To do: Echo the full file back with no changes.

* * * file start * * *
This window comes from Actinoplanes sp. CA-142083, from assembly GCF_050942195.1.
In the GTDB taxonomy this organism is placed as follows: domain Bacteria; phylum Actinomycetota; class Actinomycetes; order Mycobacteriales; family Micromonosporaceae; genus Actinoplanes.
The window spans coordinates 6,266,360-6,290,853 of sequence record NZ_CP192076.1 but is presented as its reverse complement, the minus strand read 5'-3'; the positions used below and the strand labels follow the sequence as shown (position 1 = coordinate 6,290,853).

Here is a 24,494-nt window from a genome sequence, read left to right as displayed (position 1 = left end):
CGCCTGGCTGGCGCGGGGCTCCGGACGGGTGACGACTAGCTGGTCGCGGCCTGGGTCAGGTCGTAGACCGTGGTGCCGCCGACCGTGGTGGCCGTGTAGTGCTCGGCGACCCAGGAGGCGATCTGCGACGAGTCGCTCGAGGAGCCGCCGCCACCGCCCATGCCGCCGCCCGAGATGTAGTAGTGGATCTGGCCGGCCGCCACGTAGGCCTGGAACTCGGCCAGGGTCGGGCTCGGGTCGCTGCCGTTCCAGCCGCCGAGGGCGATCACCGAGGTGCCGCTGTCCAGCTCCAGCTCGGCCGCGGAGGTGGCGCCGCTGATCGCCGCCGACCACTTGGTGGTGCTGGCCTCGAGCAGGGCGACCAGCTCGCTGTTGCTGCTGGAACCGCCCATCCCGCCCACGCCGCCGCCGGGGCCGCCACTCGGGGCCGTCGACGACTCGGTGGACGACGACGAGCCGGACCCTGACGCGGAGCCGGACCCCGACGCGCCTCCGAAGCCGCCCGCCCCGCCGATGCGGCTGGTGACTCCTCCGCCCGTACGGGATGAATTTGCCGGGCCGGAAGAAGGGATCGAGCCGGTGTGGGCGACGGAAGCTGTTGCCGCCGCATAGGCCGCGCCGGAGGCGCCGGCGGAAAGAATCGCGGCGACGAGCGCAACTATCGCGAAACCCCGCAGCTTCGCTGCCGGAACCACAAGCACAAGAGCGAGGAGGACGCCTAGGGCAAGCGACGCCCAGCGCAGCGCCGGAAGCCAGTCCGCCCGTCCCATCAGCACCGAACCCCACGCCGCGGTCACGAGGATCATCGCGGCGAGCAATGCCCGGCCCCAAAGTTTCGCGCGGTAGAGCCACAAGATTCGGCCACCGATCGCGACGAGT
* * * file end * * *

This window comes from Actinoplanes sp. CA-142083, from assembly GCF_050942195.1.
In the GTDB taxonomy this organism is placed as follows: domain Bacteria; phylum Actinomycetota; class Actinomycetes; order Mycobacteriales; family Micromonosporaceae; genus Actinoplanes.
The window spans coordinates 6,266,360-6,290,853 of sequence record NZ_CP192076.1 but is presented as its reverse complement, the minus strand read 5'-3'; the positions used below and the strand labels follow the sequence as shown (position 1 = coordinate 6,290,853).

Here is a 24,494-nt window from a genome sequence, read left to right as displayed (position 1 = left end):
CGCCTGGCTGGCGCGGGGCTCCGGACGGGTGACGACTAGCTGGTCGCGGCCTGGGTCAGGTCGTAGACCGTGGTGCCGCCGACCGTGGTGGCCGTGTAGTGCTCGGCGACCCAGGAGGCGATCTGCGACGAGTCGCTCGAGGAGCCGCCGCCACCGCCCATGCCGCCGCCCGAGATGTAGTAGTGGATCTGGCCGGCCGCCACGTAGGCCTGGAACTCGGCCAGGGTCGGGCTCGGGTCGCTGCCGTTCCAGCCGCCGAGGGCGATCACCGAGGTGCCGCTGTCCAGCTCCAGCTCGGCCGCGGAGGTGGCGCCGCTGATCGCCGCCGACCACTTGGTGGTGCTGGCCTCGAGCAGGGCGACCAGCTCGCTGTTGCTGCTGGAACCGCCCATCCCGCCCACGCCGCCGCCGGGGCCGCCACTCGGGGCCGTCGACGACTCGGTGGACGACGACGAGCCGGACCCTGACGCGGAGCCGGACCCCGACGCGCCTCCGAAGCCGCCCGCCCCGCCGATGCGGCTGGTGACTCCTCCGCCCGTACGGGATGAATTTGCCGGGCCGGAAGAAGGGATCGAGCCGGTGTGGGCGACGGAAGCTGTTGCCGCCGCATAGGCCGCGCCGGAGGCGCCGGCGGAAAGAATCGCGGCGACGAGCGCAACTATCGCGAAACCCCGCAGCTTCGCTGCCGGAACCACAAGCACAAGAGCGAGGAGGACGCCTAGGGCAAGCGACGCCCAGCGCAGCGCCGGAAGCCAGTCCGCCCGTCCCATCAGCACCGAACCCCACGCCGCGGTCACGAGGATCATCGCGGCGAGCAATGCCCGGCCCCAAAGTTTCGCGCGGTAGAGCCACAAGATTCGGCCACCGATCGCGACGAGT